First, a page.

Bloch completely re-thinks the notion of sonata form in this work. Where his First Sonata had been in the traditional three-movement classical structure, the Second Sonata is in one continuous span of about twenty minutes, divided into eight brief sections at different tempos. While this is not music that “tells” a story, it is nevertheless music with a subliminal message, and Bloch sends that message in several different ways. The very beginning–marked Andante moderato–opens with the violin alone, playing what Bloch himself described as “as violin recitative of Jewish character.” This soaring, rhapsodic gesture will become the fundamental theme-shape of the sonata, returning in a variety of forms. This material undergoes a spirited development, and then come some surprises. The fifth section is based on the old Gregorian chant “Credo in unum Deum,” played at first in octaves, and the sixth makes use of the musical phrase “Gloria in excelsis deo”–this intertwining of music from different religions underlines the extra-musical message of the sonata. These ideas develop through the dramatic seventh section, which falls into several different tempos, and Bloch concludes with a section he marks Molto quieto. That may be a misnomer. This section only begins quietly: soon it builds to a violent climax, and the sonata concludes ecstatically on one final recall of the soaring opening solo.
It should be noted that the “Poème mystique” is music of extraordinary difficulty for its performers. Bloch wrote it for two of his colleagues at the Cleveland Institute, violinist André de Ribaupierre and pianist Beryl Rubinstein, and they must have been superb artists to earn the dedication of so demanding a piece of music. This sonata was also a great favorite of Jascha Heifetz, who made a memorable recording in 1955.
Violin Sonata in E-flat Major, Opus 12, No. 3
LUDWIG VAN BEETHOVEN
Born December 16, 1770, Bonn
Died March 26, 1827, Vienna
When Beethoven published his first three violin sonatas as his Opus 12 in 1798, he had already written ten other sonatas: eight for piano and two for cello. The title page of Opus 12 bears a specific description of the sonatas by the composer–“For harpsichord or piano, with violin”–as if the violin were an afterthought, an optional participant in what are essentially keyboard sonatas. Beethoven’s description needs to be taken with a grain of salt. The sonatas clearly require a piano rather than a harpsichord, for no harpsichord could meet Beethoven’s quite specific dynamic requirements in these works. And the apparent relegation of the violin to a subordinate role is misleading as well, for these are true duo sonatas, sonatas in which both instruments share the musical and harmonic interest.
That said, however, it must be admitted that the Allegro con spirito first movement of the Sonata in E-flat Major is one of those places where the piano gets the lion’s share of the music. From the very beginning, the piano has a near-virtuoso role, introducing the main idea and hurtling up and down the keyboard, with the violin often providing no more than unobtrusive chordal accompaniment. The violin introduces the gentle second theme of this sonata-form movement and has a lovely passage at the recapitulation, but most of the show in this first movement belongs to the piano.
The quiet second movement, Adagio con molt’ espressione, has justly been praised as one of the finest slow movements from Beethoven’s early period. Here the long, singing main theme is shared in turn by both voices, and particularly effective is the middle section where the violin sings gracefully above murmuring piano accompaniment. The final movement–Allegro molto–is a rondo. The piano announces the theme, the violin repeats it, and the two instruments sail through this movement, gracefully taking turns as each has the theme, then accompanies the other.
Violin Sonata in A Major, Opus 13
Born May 13, 1845, Pamiers, France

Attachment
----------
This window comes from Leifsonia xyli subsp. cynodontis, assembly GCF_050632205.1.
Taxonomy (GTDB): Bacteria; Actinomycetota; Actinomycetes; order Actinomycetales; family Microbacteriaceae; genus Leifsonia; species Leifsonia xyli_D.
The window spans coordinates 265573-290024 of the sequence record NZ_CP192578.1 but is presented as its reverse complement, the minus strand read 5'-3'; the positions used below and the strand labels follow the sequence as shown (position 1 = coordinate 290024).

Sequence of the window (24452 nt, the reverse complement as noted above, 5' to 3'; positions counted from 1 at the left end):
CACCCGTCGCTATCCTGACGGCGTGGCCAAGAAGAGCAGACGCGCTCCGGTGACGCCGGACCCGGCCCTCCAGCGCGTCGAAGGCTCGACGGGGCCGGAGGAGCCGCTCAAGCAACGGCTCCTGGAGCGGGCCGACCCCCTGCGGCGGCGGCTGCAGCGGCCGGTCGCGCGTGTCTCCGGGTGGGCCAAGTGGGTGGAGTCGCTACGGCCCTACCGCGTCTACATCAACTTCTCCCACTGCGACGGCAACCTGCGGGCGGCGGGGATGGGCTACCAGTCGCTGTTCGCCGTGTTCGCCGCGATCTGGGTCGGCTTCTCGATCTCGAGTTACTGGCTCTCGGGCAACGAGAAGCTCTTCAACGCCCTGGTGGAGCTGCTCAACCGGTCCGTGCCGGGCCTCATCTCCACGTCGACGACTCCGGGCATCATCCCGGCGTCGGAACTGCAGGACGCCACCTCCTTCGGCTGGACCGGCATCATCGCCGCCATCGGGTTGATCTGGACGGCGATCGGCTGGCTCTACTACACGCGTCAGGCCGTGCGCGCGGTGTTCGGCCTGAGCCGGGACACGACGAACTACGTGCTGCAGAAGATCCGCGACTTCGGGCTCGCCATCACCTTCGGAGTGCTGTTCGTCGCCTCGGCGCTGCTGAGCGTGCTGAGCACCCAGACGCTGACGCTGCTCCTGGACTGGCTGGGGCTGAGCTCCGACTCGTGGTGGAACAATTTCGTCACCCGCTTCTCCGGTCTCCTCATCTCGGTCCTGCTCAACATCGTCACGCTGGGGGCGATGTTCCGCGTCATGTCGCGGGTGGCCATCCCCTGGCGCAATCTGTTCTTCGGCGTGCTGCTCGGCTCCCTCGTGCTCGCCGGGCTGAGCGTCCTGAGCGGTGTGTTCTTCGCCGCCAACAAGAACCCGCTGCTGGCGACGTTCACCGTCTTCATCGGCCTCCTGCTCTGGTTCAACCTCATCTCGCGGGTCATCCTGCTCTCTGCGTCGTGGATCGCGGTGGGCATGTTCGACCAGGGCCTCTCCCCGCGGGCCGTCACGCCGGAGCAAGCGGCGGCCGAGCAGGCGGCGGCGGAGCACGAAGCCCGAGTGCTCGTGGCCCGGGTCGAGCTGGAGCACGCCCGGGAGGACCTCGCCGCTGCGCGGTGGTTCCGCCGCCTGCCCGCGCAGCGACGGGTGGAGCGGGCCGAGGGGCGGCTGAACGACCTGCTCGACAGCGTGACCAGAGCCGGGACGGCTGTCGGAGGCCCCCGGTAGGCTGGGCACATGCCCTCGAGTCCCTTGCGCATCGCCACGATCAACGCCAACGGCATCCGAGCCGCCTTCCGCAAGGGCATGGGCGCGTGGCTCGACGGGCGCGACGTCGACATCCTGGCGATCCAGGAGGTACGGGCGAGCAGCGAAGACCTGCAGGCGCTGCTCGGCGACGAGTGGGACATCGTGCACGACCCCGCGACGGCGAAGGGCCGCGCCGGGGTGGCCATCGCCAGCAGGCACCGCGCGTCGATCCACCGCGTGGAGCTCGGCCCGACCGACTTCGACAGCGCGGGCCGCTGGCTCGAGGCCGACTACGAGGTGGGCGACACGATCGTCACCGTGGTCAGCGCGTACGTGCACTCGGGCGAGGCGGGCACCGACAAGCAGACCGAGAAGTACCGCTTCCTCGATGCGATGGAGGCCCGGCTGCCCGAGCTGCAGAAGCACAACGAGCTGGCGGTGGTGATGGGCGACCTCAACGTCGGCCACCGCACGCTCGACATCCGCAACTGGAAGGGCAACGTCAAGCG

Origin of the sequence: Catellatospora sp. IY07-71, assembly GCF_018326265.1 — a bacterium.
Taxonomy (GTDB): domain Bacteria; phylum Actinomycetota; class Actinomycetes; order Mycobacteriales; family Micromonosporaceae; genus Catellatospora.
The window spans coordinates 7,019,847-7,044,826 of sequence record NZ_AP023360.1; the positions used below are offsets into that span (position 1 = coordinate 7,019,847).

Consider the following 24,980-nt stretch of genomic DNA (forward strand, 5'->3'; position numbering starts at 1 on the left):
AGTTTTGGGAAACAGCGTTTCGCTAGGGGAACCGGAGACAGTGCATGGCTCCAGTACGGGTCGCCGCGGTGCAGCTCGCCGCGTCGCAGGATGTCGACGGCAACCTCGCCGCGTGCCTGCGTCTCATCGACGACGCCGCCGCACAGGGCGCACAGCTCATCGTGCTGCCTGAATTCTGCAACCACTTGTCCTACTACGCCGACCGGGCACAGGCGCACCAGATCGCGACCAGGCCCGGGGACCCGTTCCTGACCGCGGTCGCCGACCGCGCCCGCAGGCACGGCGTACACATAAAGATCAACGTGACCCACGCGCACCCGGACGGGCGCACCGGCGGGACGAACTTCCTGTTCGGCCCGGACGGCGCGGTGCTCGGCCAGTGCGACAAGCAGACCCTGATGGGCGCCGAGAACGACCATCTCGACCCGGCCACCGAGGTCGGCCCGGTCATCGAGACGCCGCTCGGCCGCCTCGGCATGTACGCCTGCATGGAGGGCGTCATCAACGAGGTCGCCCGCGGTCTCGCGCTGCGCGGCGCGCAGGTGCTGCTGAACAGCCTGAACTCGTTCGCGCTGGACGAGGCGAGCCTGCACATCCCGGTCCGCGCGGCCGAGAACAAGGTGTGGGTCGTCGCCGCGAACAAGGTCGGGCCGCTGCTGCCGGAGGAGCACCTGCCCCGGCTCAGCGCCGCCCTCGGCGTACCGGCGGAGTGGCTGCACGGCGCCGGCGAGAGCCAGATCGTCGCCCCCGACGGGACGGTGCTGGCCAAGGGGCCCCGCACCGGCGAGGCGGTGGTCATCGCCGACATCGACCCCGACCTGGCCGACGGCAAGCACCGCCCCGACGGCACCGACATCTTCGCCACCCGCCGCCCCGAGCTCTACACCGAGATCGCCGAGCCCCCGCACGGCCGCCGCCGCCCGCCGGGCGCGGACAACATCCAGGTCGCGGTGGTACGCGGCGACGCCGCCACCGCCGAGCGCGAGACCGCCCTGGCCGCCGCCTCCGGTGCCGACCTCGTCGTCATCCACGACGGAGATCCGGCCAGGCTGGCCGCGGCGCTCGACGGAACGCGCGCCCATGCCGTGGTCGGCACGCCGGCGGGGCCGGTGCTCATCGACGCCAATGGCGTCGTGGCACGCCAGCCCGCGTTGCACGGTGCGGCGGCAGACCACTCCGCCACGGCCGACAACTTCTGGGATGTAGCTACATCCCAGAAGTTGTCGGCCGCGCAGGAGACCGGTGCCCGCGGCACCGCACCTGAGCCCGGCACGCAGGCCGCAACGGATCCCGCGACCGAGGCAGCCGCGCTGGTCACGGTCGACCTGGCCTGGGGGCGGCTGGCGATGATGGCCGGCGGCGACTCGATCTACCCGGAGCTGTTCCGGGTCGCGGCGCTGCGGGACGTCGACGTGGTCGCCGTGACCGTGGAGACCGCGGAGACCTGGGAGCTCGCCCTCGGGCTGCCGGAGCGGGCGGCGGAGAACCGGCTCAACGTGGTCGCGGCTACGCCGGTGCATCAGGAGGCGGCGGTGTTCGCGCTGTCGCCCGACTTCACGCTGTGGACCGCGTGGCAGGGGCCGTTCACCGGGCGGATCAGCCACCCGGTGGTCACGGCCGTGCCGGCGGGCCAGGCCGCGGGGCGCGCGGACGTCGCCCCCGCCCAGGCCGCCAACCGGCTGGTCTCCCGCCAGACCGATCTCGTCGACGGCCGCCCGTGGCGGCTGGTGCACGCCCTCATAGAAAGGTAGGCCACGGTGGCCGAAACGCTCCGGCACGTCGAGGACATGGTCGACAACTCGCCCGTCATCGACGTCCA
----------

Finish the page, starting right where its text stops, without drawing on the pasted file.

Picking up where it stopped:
Died November 4, 1924, Paris
One of Fauré’s students, the composer Florent Schmitt, described his teacher as an “unintentional, unwitting revolutionary.” The term “revolutionary” hardly seems to apply to a composer best-known for his gentle Requiem, songs, and chamber works. But while Fauré was no heaven-storming radical bent on undoing the past, his seemingly-quiet music reveals enough rhythmic, harmonic, and melodic surprises to justify Schmitt’s claim. The Violin Sonata in A Major, written in the summer of 1876 while Fauré was vacationing in Normandy, is dedicated to his friend, the violinist Paul Viardot. Following its first performance, the sonata was praised by Fauré’s teacher Saint-Saëns for its “formal novelty, quest, refinement of modulation, curious sonorities, use of the most unexpected rhythms . . . charm [and] . . . the most unexpected touches of boldness.” This is strong praise, but close examination of the sonata shows that Saint-Saëns was right.
One of the most interesting features of the opening Allegro molto occurs in the accompaniment, which is awash in a constant flow of eighth-notes. The first theme appears immediately in the piano, and already that instrument is weaving the filigree of accompanying eighth-notes that will shimmer throughout this movement: one of the challenges for performers is to provide tonal variety within this continual rustle of sound. The movement is in sonata form, and the descending second theme, introduced by the violin, is accompanied by a murmur of triplets from the piano. The movement concludes on a fiery restatement of the opening theme.
Distinguishing the Andante is its rhythmic pulse: a 9/8 meter throbs throughout the movement, though Fauré varies its effect by syncopating the accents within the measure. The third movement, a scherzo marked Allegro vivo, goes like a rocket. Fauré chooses not the expected triple meter of the traditional scherzo but a time signature of 2/8, an extremely short rhythmic unit, particularly when his metronome marking asks for 152 quarter-notes per minute. He further complicates the rhythm by writing in quite short phrases, so that the effect is of short phrases rapidly spit out, then syncopated by sharp off-beats. A lovely, graceful trio gives way to the opening material, and the movement suddenly vanishes in a shower of pizzicato notes. The tempo marking for the finale–Allegro quasi presto–seems to suggest a movement similar to the third, but despite its rapid tempo the last movement flows easily and majestically. Or at least it seems to, for here Fauré complicates matters harmonically. The piano opens in the home key–A major–but the violin seems always to prefer that key’s relative minor, F-sharp minor, and the resulting harmonic uncertainty continues throughout the movement until the sonata ends in unequivocal A major.
To emphasize this sonata’s originality may have the unhappy effect of making the music sound cerebral, interesting only for its technical novelty. That is hardly the case. Fauré’s Sonata in A Major is one of the loveliest violin sonatas of the late nineteenth century, full of melodic, graceful, and haunting music.